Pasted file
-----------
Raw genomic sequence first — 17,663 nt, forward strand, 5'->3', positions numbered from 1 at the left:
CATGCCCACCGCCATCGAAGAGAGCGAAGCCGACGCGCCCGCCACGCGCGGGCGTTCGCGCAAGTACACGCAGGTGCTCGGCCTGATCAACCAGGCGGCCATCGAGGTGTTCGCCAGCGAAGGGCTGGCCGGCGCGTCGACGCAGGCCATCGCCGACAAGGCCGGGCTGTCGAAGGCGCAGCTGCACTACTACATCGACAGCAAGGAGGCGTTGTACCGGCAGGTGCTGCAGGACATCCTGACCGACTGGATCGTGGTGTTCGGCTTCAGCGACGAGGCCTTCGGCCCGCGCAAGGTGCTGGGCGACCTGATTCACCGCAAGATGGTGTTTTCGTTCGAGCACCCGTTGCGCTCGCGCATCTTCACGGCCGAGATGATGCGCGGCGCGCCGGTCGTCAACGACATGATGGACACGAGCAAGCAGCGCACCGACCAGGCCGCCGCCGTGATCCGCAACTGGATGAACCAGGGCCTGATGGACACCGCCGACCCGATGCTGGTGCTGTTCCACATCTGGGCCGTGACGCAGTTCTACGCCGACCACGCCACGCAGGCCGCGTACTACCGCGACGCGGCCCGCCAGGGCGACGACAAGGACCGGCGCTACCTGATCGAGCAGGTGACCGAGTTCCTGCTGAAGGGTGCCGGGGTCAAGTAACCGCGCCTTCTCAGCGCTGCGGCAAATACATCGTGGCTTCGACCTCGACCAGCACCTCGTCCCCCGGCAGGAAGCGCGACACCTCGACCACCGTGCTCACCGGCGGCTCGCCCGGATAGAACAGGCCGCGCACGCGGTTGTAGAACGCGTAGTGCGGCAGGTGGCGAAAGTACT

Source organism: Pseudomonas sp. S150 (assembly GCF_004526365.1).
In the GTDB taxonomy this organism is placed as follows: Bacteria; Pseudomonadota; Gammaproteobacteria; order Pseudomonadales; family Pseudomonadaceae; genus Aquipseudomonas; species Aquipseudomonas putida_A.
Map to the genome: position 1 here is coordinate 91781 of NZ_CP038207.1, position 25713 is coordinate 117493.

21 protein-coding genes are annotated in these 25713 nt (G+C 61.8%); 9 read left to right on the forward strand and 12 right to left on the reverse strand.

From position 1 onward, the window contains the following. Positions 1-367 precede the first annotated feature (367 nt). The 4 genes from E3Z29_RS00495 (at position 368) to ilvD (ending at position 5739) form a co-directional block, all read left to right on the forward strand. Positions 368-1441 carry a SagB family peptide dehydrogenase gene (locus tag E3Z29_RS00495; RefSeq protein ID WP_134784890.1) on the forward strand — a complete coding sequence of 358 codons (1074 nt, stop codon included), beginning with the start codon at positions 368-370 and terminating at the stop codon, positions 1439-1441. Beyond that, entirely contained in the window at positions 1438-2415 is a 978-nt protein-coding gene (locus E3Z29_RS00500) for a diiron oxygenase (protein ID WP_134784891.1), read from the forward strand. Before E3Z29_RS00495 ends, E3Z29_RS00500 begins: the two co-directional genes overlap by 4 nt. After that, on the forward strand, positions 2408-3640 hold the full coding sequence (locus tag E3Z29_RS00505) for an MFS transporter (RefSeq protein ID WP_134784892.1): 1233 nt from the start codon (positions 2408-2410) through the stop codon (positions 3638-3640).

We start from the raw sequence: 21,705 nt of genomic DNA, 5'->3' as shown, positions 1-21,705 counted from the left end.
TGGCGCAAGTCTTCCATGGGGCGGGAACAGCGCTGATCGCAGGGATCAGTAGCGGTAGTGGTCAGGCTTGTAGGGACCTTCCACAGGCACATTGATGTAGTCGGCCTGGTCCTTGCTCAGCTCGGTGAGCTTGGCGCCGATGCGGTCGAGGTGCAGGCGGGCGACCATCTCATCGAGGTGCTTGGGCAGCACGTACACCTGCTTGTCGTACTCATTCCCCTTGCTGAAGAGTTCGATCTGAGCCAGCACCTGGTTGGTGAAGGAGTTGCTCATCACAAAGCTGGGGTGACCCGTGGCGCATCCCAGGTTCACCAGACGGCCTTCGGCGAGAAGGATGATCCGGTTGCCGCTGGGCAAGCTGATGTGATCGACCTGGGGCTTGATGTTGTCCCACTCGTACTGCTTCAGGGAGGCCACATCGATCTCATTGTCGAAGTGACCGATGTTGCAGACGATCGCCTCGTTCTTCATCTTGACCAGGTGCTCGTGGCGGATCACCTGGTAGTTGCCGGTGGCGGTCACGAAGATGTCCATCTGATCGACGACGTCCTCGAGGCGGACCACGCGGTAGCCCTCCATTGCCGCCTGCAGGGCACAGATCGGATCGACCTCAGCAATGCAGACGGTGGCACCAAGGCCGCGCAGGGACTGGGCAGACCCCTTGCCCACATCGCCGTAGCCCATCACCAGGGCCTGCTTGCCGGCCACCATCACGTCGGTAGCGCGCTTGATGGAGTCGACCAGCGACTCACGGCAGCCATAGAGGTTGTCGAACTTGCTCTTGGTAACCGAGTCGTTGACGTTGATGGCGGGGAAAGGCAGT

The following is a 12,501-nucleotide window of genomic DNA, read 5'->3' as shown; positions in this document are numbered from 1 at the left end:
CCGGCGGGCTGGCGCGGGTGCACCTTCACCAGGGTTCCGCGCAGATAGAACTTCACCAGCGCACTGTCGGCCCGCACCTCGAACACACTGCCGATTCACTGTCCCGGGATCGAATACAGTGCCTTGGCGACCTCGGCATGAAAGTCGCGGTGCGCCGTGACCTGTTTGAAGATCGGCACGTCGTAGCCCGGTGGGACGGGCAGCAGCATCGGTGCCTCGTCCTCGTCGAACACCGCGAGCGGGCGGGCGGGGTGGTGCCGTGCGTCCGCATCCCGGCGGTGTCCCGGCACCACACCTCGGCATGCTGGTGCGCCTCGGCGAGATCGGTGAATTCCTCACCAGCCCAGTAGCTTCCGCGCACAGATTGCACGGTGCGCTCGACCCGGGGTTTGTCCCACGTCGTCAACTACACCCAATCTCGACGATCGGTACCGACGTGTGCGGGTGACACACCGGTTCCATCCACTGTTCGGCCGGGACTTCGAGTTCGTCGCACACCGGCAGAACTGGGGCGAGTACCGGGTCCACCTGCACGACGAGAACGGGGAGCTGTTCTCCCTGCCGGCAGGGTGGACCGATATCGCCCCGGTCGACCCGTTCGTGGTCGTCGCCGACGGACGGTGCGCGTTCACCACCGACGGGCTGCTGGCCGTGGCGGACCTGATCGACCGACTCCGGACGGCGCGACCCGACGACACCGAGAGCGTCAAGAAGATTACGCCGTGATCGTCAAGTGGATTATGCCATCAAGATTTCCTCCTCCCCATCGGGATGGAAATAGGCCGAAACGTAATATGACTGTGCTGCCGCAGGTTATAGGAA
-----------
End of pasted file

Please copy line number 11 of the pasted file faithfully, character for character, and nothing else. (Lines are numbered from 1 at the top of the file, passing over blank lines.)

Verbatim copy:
CCGGCGGGCTGGCGCGGGTGCACCTTCACCAGGGTTCCGCGCAGATAGAACTTCACCAGCGCACTGTCGGCCCGCACCTCGAACACACTGCCGATTCACTGTCCCGGGATCGAATACAGTGCCTTGGCGACCTCGGCATGAAAGTCGCGGTGCGCCGTGACCTGTTTGAAGATCGGCACGTCGTAGCCCGGTGGGACGGGCAGCAGCATCGGTGCCTCGTCCTCGTCGAACACCGCGAGCGGGCGGGCGGGGTGGTGCCGTGCGTCCGCATCCCGGCGGTGTCCCGGCACCACACCTCGGCATGCTGGTGCGCCTCGGCGAGATCGGTGAATTCCTCACCAGCCCAGTAGCTTCCGCGCACAGATTGCACGGTGCGCTCGACCCGGGGTTTGTCCCACGTCGTCAACTACACCCAATCTCGACGATCGGTACCGACGTGTGCGGGTGACACACCGGTTCCATCCACTGTTCGGCCGGGACTTCGAGTTCGTCGCACACCGGCAGAACTGGGGCGAGTACCGGGTCCACCTGCACGACGAGAACGGGGAGCTGTTCTCCCTGCCGGCAGGGTGGACCGATATCGCCCCGGTCGACCCGTTCGTGGTCGTCGCCGACGGACGGTGCGCGTTCACCACCGACGGGCTGCTGGCCGTGGCGGACCTGATCGACCGACTCCGGACGGCGCGACCCGACGACACCGAGAGCGTCAAGAAGATTACGCCGTGATCGTCAAGTGGATTATGCCATCAAGATTTCCTCCTCCCCATCGGGATGGAAATAGGCCGAAACGTAATATGACTGTGCTGCCGCAGGTTATAGGAA